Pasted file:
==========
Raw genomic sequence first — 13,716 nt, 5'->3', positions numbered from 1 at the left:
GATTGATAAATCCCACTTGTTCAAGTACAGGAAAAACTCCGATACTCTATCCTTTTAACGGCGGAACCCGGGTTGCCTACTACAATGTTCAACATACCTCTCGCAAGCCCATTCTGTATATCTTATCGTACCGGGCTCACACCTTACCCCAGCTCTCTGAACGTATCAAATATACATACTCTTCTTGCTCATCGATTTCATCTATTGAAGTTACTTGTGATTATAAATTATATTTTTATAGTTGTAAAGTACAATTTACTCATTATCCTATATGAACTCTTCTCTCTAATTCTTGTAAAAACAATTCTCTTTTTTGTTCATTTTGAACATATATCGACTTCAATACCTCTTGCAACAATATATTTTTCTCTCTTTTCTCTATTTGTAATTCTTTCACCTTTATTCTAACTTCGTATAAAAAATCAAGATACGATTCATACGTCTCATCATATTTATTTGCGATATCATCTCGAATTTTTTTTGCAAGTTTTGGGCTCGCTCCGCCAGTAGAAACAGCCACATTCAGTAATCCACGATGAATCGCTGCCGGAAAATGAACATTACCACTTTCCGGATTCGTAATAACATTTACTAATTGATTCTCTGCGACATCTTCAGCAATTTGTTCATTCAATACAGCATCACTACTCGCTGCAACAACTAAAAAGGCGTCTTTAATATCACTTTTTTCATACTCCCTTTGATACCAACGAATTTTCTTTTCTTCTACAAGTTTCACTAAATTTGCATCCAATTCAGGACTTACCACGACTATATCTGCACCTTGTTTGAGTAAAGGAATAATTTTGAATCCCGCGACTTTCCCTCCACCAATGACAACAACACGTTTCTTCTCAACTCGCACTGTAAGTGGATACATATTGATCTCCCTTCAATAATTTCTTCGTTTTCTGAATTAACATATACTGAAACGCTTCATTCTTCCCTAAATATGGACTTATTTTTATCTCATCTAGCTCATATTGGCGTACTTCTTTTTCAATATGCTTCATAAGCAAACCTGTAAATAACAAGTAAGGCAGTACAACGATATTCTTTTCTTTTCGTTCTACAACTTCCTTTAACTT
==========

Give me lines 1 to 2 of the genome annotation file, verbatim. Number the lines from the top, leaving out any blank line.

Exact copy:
Raw genomic sequence first — 13,716 nt, 5'->3', positions numbered from 1 at the left:
GATTGATAAATCCCACTTGTTCAAGTACAGGAAAAACTCCGATACTCTATCCTTTTAACGGCGGAACCCGGGTTGCCTACTACAATGTTCAACATACCTCTCGCAAGCCCATTCTGTATATCTTATCGTACCGGGCTCACACCTTACCCCAGCTCTCTGAACGTATCAAATATACATACTCTTCTTGCTCATCGATTTCATCTATTGAAGTTACTTGTGATTATAAATTATATTTTTATAGTTGTAAAGTACAATTTACTCATTATCCTATATGAACTCTTCTCTCTAATTCTTGTAAAAACAATTCTCTTTTTTGTTCATTTTGAACATATATCGACTTCAATACCTCTTGCAACAATATATTTTTCTCTCTTTTCTCTATTTGTAATTCTTTCACCTTTATTCTAACTTCGTATAAAAAATCAAGATACGATTCATACGTCTCATCATATTTATTTGCGATATCATCTCGAATTTTTTTTGCAAGTTTTGGGCTCGCTCCGCCAGTAGAAACAGCCACATTCAGTAATCCACGATGAATCGCTGCCGGAAAATGAACATTACCACTTTCCGGATTCGTAATAACATTTACTAATTGATTCTCTGCGACATCTTCAGCAATTTGTTCATTCAATACAGCATCACTACTCGCTGCAACAACTAAAAAGGCGTCTTTAATATCACTTTTTTCATACTCCCTTTGATACCAACGAATTTTCTTTTCTTCTACAAGTTTCACTAAATTTGCATCCAATTCAGGACTTACCACGACTATATCTGCACCTTGTTTGAGTAAAGGAATAATTTTGAATCCCGCGACTTTCCCTCCACCAATGACAACAACACGTTTCTTCTCAACTCGCACTGTAAGTGGATACATATTGATCTCCCTTCAATAATTTCTTCGTTTTCTGAATTAACATATACTGAAACGCTTCATTCTTCCCTAAATATGGACTTATTTTTATCTCATCTAGCTCATATTGGCGTACTTCTTTTTCAATATGCTTCATAAGCAAACCTGTAAATAACAAGTAAGGCAGTACAACGATATTCTTTTCTTTTCGTTCTACAACTTCCTTTAACTT